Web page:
Picture a lone insurgent trying to emplace an Improvised Explosive Device on a roadside. Without warning, the device simply incinerates before their eyes. No explosion unless the munitions are detonated by the laser energy, no sound, no trace of where the “weapon” came from. A mile away an attack helicopter or RPV (drone) silently hovers, firing its death-ray. The IED is simply rendered inoperable. Seconds later Special Operations personnel arrive to detain the insurgent bomber. There are no casualties and no collateral damage. Nearly all intelligence materials are preserved.

This high-precision capability is attractive to anti-insurgent operations that typically involve relatively close range engagements on very small targets, often as small as a brief case or even smart phone. If the targeting optics on the delivery vehicle, in this case an AH-64 Apache helicopter, can see a target, they can direct the laser weapon onto it precisely.

But laser weapons are not entirely infallible. Recall that laser is focused light, and that can be reflected or absorbed. The Chinese military has already devoted substantial research to both laser weapons and laser weapon countermeasures.

The Chinese developed and proven the capability of their own JD-3 and ZM-87 laser weapons. These weapons feature “less than lethal” capability at long ranges, and greater lethality at close range. The Chinese ZM-87 weaponized laser can permanently blind personnel at 2 to 3 kilometers and temporarily blind them out to 10 kilometers. Laser weapons specifically intended for blinding personnel were banned in a 1995 United Nations Protocol that may or may not be observed by nation-users in an armed conflict.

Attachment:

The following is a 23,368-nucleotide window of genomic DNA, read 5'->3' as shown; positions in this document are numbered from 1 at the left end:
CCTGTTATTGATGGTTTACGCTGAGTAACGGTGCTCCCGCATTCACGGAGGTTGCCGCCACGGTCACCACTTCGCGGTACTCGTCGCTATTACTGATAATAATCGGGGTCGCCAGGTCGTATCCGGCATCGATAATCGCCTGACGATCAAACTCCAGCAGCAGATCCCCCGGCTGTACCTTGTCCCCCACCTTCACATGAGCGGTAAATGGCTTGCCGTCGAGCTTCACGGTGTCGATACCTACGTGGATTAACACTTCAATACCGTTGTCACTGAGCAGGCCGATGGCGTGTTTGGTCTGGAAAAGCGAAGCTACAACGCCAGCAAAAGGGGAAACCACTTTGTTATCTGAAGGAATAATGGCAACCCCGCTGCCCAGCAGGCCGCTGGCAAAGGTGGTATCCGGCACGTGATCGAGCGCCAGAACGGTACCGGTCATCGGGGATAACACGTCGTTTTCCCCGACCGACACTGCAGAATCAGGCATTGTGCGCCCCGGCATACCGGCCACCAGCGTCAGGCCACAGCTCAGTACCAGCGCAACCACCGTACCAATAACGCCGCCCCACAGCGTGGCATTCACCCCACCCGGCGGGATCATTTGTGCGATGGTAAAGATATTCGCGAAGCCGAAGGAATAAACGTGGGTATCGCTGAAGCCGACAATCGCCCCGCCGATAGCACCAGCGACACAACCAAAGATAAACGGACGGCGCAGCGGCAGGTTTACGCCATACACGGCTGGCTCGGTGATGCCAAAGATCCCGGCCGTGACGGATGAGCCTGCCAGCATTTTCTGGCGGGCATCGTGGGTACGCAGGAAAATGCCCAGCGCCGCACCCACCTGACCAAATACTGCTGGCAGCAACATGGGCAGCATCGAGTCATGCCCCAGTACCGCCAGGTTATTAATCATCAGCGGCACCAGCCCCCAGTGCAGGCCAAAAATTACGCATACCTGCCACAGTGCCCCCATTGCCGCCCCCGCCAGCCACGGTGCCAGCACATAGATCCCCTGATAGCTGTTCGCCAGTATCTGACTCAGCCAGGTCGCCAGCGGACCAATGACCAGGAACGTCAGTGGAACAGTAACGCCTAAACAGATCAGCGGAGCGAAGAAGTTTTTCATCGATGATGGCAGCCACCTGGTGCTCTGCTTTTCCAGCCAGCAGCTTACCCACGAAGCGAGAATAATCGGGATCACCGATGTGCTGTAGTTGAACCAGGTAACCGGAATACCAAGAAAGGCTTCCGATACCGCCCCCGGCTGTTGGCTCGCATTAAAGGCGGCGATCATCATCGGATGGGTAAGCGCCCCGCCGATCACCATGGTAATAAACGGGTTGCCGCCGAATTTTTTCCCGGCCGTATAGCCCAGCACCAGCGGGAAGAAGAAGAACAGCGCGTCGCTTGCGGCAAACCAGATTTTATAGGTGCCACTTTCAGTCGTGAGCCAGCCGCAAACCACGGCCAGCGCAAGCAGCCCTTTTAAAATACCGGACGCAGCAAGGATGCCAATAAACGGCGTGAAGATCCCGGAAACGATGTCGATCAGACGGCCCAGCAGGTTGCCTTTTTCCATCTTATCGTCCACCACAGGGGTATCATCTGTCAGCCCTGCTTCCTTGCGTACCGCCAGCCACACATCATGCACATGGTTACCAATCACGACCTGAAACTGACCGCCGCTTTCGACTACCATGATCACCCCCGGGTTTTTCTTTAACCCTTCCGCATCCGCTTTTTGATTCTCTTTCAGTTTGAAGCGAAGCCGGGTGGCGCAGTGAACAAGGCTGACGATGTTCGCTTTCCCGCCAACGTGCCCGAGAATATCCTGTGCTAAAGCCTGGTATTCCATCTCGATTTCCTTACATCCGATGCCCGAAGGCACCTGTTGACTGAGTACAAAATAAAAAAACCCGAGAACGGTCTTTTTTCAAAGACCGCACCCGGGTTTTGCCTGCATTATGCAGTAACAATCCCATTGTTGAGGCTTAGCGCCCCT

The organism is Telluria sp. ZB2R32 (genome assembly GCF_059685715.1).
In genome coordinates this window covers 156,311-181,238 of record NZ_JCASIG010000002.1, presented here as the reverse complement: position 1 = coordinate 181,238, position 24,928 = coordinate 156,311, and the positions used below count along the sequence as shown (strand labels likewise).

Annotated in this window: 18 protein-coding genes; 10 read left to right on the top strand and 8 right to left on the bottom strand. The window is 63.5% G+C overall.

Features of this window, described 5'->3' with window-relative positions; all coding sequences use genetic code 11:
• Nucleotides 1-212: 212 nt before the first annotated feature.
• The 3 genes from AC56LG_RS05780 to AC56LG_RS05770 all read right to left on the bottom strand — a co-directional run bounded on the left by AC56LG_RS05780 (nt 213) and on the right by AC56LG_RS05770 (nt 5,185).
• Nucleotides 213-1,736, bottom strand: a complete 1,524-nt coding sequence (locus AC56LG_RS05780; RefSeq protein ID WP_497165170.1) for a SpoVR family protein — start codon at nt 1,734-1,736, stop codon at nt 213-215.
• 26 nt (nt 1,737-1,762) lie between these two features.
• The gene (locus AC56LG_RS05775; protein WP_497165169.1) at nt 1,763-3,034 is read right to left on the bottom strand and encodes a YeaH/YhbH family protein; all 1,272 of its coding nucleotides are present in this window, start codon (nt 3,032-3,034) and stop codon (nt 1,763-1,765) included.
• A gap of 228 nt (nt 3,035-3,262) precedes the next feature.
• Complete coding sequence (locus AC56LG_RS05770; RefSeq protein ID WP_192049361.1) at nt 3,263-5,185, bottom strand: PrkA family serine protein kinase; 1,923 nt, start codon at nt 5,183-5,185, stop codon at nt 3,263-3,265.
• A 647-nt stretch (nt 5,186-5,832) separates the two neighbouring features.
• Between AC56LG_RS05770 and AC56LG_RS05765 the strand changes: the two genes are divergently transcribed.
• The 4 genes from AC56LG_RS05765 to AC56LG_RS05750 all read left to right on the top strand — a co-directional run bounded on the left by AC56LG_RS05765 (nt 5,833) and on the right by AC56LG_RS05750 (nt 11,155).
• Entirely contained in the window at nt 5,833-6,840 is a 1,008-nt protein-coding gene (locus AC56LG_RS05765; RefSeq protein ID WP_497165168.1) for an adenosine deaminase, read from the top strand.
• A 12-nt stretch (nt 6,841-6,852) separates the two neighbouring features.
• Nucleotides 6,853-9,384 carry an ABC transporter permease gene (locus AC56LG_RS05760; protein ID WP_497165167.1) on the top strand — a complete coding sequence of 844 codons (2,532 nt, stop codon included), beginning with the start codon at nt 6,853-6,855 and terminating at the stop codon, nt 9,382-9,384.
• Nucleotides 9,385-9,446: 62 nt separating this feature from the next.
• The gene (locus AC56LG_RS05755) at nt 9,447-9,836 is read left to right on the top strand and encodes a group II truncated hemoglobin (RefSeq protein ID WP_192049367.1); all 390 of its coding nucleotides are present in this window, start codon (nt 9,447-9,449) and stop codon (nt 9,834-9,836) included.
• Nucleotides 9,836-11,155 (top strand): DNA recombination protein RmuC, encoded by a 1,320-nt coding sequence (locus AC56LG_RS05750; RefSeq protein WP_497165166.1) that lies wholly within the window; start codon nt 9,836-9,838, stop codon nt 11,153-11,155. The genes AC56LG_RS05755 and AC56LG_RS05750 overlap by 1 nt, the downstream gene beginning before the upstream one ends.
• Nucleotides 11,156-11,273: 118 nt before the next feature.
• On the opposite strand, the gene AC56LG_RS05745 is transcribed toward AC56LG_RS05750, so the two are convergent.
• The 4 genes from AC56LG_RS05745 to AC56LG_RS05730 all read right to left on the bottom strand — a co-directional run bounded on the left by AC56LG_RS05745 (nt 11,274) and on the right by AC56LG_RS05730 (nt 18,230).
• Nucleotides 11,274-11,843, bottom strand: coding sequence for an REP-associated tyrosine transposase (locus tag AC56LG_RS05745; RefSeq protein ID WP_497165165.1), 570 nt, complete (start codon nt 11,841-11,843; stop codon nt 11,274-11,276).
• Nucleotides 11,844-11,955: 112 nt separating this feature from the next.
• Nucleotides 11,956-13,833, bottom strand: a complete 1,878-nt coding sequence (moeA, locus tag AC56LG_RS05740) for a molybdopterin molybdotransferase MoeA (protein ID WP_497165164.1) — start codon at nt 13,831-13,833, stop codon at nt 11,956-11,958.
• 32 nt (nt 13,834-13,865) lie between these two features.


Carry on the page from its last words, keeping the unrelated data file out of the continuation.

The Chinese JD-3 laser weapon is specifically intended to counter laser target designation and range finding from an enemy force- it fires a laser back at an attacking guidance laser to disrupt and destroy it. Both Chinese lasers have, according to recent intelligence, been ground vehicle mounted. But China is busy developing an indigenous attack helicopter capability with their new CAIC Z-10 and Z-19E Black Whirlwind aircraft, and it is reasonable to suggest both the ZM-87 and the JD-3 could be used from one of the new Chinese attack helicopters in a way similar to this week’s test in the U.S.

China has been particularly active in laser weapon development and deployment.
(Photo: Tiexue.Net)

Most recently the Chinese unveiled a promising new laser weapon at an arms trade show in Abu Dhabi in early March of this year. This new Chinese laser weapon follows their “Low Altitude Guard II” system deployed as an anti-drone weapon and is claimed to be able to intercept and destroy incoming mortar and rocket munitions in flight. These systems have been attributed to a combined research and development project of the Chinese Academy of Physics Engineering and the Jiuyuan Hi Tech Equipment Corporation.